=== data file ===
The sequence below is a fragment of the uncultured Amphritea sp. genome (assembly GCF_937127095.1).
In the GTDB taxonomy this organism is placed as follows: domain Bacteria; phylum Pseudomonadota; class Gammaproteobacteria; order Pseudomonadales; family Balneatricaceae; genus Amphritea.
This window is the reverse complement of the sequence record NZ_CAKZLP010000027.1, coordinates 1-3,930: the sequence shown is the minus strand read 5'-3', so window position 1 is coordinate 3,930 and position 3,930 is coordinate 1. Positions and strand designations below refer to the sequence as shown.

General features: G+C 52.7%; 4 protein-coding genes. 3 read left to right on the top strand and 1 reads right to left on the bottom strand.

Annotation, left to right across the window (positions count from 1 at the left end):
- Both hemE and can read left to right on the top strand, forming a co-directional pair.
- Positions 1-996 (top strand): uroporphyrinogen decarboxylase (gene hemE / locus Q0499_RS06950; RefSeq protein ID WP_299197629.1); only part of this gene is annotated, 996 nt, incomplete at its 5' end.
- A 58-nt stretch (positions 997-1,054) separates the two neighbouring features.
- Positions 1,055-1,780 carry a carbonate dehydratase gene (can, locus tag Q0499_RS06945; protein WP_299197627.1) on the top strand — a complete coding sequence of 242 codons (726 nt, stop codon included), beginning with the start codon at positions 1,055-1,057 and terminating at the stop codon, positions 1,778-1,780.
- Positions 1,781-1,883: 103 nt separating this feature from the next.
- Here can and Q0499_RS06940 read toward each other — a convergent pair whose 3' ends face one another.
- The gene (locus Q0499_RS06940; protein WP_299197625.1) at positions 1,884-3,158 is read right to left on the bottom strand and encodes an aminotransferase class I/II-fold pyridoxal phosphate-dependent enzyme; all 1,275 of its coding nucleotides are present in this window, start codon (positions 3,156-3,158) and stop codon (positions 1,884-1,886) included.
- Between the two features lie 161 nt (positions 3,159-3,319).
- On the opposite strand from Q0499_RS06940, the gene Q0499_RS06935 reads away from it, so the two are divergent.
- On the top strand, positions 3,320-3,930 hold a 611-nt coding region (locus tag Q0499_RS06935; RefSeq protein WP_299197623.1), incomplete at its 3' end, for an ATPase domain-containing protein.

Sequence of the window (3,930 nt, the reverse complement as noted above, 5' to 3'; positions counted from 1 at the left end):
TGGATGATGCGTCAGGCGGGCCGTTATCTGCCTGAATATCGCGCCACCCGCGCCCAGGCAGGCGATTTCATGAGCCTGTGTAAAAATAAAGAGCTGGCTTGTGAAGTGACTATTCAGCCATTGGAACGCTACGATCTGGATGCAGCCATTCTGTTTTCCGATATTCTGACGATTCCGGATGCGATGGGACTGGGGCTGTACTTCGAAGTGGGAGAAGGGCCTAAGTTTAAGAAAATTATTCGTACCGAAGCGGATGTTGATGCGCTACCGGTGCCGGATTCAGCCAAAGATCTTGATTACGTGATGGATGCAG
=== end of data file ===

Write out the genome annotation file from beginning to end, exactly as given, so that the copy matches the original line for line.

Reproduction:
The sequence below is a fragment of the uncultured Amphritea sp. genome (assembly GCF_937127095.1).
In the GTDB taxonomy this organism is placed as follows: domain Bacteria; phylum Pseudomonadota; class Gammaproteobacteria; order Pseudomonadales; family Balneatricaceae; genus Amphritea.
This window is the reverse complement of the sequence record NZ_CAKZLP010000027.1, coordinates 1-3,930: the sequence shown is the minus strand read 5'-3', so window position 1 is coordinate 3,930 and position 3,930 is coordinate 1. Positions and strand designations below refer to the sequence as shown.

General features: G+C 52.7%; 4 protein-coding genes. 3 read left to right on the top strand and 1 reads right to left on the bottom strand.

Annotation, left to right across the window (positions count from 1 at the left end):
- Both hemE and can read left to right on the top strand, forming a co-directional pair.
- Positions 1-996 (top strand): uroporphyrinogen decarboxylase (gene hemE / locus Q0499_RS06950; RefSeq protein ID WP_299197629.1); only part of this gene is annotated, 996 nt, incomplete at its 5' end.
- A 58-nt stretch (positions 997-1,054) separates the two neighbouring features.
- Positions 1,055-1,780 carry a carbonate dehydratase gene (can, locus tag Q0499_RS06945; protein WP_299197627.1) on the top strand — a complete coding sequence of 242 codons (726 nt, stop codon included), beginning with the start codon at positions 1,055-1,057 and terminating at the stop codon, positions 1,778-1,780.
- Positions 1,781-1,883: 103 nt separating this feature from the next.
- Here can and Q0499_RS06940 read toward each other — a convergent pair whose 3' ends face one another.
- The gene (locus Q0499_RS06940; protein WP_299197625.1) at positions 1,884-3,158 is read right to left on the bottom strand and encodes an aminotransferase class I/II-fold pyridoxal phosphate-dependent enzyme; all 1,275 of its coding nucleotides are present in this window, start codon (positions 3,156-3,158) and stop codon (positions 1,884-1,886) included.
- Between the two features lie 161 nt (positions 3,159-3,319).
- On the opposite strand from Q0499_RS06940, the gene Q0499_RS06935 reads away from it, so the two are divergent.
- On the top strand, positions 3,320-3,930 hold a 611-nt coding region (locus tag Q0499_RS06935; RefSeq protein WP_299197623.1), incomplete at its 3' end, for an ATPase domain-containing protein.

Sequence of the window (3,930 nt, the reverse complement as noted above, 5' to 3'; positions counted from 1 at the left end):
TGGATGATGCGTCAGGCGGGCCGTTATCTGCCTGAATATCGCGCCACCCGCGCCCAGGCAGGCGATTTCATGAGCCTGTGTAAAAATAAAGAGCTGGCTTGTGAAGTGACTATTCAGCCATTGGAACGCTACGATCTGGATGCAGCCATTCTGTTTTCCGATATTCTGACGATTCCGGATGCGATGGGACTGGGGCTGTACTTCGAAGTGGGAGAAGGGCCTAAGTTTAAGAAAATTATTCGTACCGAAGCGGATGTTGATGCGCTACCGGTGCCGGATTCAGCCAAAGATCTTGATTACGTGATGGATGCAG